Yesterday (Dec. 11) a crowd of hundreds gathered in Denver's chilly noon chanting “Fair credit!” and other slogans as they delivered a petition with nearly 30,000 signatures to Xcel’s Colorado headquarters calling for Xcel Energy to not gut its net-metering policy as is. The utility, the largest in state, filed with Colorado’s Public Utilities Commission to lower the amount it pays for solar power produced by its net-metered customers.
It’s far from the first time solar supporters and Xcel have had an acrimonious battle over rooftop solar in the state and its Solar*Rewards program, though they have agreed in the past. In 2011 the utility wanted to cut the up-front rebates it offered for rooftop solar as well as the net-metered rates it offered for power produced by the systems. Last year the utility stopped paying up-front rebates and began net-metering new solar customers at 15 cents per kilowatt hour produced. In 2013 that has fallen to 11 cents per kilowatt hour for new customers. Under its newest net-metering proposal the rate would fall further.
The company has proposed that the value of solar on its grid is 4.6 cents per kilowatt hour.
The company also wants to change how it incentivizes new rooftop solar. For instance, it wants to include the cost of new installations in its Renewable Energy Standard Adjustment and credit an equal amount to its Electric Commodity Adjustment, essentially reducing the amount it needs to pay for rooftop solar. It also proposed a ‘fair share surcharge’ for net-metered customers.
It’s not that Xcel is necessarily against solar. For instance, even as Xcel has proposed cutting back incentives to rooftop solar it has filed to triple the amount of solar power it purchases from large-scale solar projects to 170 megawatts. But reducing incentives for distributed solar power could hurt the residential solar industry in the state and devalues the benefits of locally produced solar electricity.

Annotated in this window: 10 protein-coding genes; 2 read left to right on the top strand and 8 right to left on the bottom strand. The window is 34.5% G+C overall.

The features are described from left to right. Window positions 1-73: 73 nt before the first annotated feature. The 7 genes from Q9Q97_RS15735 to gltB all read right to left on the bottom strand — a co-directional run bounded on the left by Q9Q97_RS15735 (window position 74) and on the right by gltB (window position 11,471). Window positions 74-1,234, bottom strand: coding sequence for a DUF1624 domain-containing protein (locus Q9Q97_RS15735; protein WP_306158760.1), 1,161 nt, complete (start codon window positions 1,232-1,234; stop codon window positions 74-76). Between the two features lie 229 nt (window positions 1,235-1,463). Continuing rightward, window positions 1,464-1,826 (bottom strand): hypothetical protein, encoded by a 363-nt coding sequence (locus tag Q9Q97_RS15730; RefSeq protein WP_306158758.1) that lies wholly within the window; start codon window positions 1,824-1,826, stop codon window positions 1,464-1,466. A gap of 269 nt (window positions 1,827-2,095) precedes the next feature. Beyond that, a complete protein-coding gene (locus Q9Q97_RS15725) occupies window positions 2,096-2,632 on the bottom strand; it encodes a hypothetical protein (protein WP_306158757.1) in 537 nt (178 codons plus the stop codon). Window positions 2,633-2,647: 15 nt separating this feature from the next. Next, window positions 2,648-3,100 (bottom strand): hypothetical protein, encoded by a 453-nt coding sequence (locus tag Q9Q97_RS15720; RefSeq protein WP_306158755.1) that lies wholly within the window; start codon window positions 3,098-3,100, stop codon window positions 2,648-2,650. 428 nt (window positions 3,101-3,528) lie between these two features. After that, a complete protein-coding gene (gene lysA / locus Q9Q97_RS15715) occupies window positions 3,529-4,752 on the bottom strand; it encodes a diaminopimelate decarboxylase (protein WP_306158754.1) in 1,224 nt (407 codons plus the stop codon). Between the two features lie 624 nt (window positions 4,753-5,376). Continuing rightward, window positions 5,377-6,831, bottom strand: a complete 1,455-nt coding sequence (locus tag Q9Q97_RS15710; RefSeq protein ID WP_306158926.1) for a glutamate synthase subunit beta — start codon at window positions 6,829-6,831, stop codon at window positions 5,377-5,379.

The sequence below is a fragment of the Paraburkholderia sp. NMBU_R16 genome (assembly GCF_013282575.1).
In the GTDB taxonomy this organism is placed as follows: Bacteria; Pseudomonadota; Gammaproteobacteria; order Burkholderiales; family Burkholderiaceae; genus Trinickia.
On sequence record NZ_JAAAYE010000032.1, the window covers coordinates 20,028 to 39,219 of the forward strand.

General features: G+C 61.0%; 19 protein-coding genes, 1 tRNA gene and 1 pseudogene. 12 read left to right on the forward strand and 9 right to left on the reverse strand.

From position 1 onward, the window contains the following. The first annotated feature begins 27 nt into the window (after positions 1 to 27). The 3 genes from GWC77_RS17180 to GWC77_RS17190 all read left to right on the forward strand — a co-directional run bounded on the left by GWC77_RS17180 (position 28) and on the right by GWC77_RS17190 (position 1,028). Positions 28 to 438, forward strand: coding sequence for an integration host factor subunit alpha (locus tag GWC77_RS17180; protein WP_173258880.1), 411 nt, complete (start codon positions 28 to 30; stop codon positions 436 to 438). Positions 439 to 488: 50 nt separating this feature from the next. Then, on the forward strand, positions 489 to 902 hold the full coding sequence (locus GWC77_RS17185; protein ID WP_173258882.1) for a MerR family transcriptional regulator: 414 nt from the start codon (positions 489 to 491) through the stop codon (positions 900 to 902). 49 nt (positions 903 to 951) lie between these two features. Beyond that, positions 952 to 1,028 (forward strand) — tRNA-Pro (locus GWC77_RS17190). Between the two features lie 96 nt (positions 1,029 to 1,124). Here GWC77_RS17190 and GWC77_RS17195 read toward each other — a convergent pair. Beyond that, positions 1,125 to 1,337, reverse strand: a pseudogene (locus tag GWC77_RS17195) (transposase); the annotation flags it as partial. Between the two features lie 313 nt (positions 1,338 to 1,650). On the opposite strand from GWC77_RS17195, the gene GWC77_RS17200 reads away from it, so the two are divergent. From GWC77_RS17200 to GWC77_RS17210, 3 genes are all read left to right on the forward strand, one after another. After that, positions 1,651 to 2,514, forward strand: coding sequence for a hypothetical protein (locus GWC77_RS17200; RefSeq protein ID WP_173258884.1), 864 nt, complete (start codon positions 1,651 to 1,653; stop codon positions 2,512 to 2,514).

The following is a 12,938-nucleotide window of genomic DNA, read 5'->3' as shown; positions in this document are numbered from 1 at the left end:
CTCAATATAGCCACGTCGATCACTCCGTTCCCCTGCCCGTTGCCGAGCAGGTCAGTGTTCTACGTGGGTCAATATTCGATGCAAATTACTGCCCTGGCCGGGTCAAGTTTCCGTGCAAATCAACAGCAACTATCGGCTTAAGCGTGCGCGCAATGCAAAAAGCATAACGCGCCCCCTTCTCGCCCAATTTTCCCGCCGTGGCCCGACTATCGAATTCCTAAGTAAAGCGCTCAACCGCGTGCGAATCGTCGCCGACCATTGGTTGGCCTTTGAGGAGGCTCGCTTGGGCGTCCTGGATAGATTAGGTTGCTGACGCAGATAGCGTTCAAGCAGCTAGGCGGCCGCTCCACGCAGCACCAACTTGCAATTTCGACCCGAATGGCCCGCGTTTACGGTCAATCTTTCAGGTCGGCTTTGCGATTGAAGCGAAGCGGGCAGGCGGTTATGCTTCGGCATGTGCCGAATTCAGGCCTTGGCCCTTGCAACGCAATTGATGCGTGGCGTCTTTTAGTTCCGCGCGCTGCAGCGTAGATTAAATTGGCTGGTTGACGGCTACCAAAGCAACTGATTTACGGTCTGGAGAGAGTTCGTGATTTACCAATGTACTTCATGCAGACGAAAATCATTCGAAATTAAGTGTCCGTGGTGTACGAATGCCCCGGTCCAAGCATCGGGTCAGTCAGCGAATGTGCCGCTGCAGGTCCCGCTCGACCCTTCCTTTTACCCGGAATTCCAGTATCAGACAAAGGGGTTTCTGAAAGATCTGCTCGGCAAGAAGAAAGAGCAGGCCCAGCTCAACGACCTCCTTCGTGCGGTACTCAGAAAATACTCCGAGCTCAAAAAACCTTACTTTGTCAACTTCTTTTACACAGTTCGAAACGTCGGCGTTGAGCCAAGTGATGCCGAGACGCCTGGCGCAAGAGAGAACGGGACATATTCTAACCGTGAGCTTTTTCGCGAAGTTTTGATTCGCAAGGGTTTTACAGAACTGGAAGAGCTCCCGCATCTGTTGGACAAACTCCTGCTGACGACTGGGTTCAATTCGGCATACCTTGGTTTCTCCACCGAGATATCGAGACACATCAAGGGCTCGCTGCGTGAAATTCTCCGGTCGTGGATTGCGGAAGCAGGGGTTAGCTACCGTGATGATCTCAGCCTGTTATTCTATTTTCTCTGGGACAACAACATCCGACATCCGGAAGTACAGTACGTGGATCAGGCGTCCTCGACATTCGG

The proposals spurred action from Coloradans, the solar industry and other solar supporters. At a rally before delivering the protests, Annie Lappé, solar policy director with The Vote Solar Initiative said they conducted a study as to whether Xcel was properly valuing solar. “Our study showed that every year rooftop solar through the policy of net-metering delivers over $13.6 million dollars of grid benefits every year,” she said. Those benefits, for all Xcel customers, include not using centralized power plants, avoiding new transmission infrastructure and more, she said.
Solar advocates repeated their call for more distributed solar like home solar. “Our goal is to see a million solar roofs in Colorado,” said Environment Colorado’s Energy Associate Margaret McCall. “That would clean our air, save our water and would make Colorado into the solar leader that it should be.”
"Xcel's anti-solar proposal is out of step with its own customers,” said Meghan Nutting, a spokeswoman for The Alliance for Solar Choice (TASC), and Colorado-based director of policy and electricity markets for SolarCity Corp. “Recent polling shows that four in five Coloradans support our current solar crediting arrangement and oppose Xcel's efforts to weaken it.”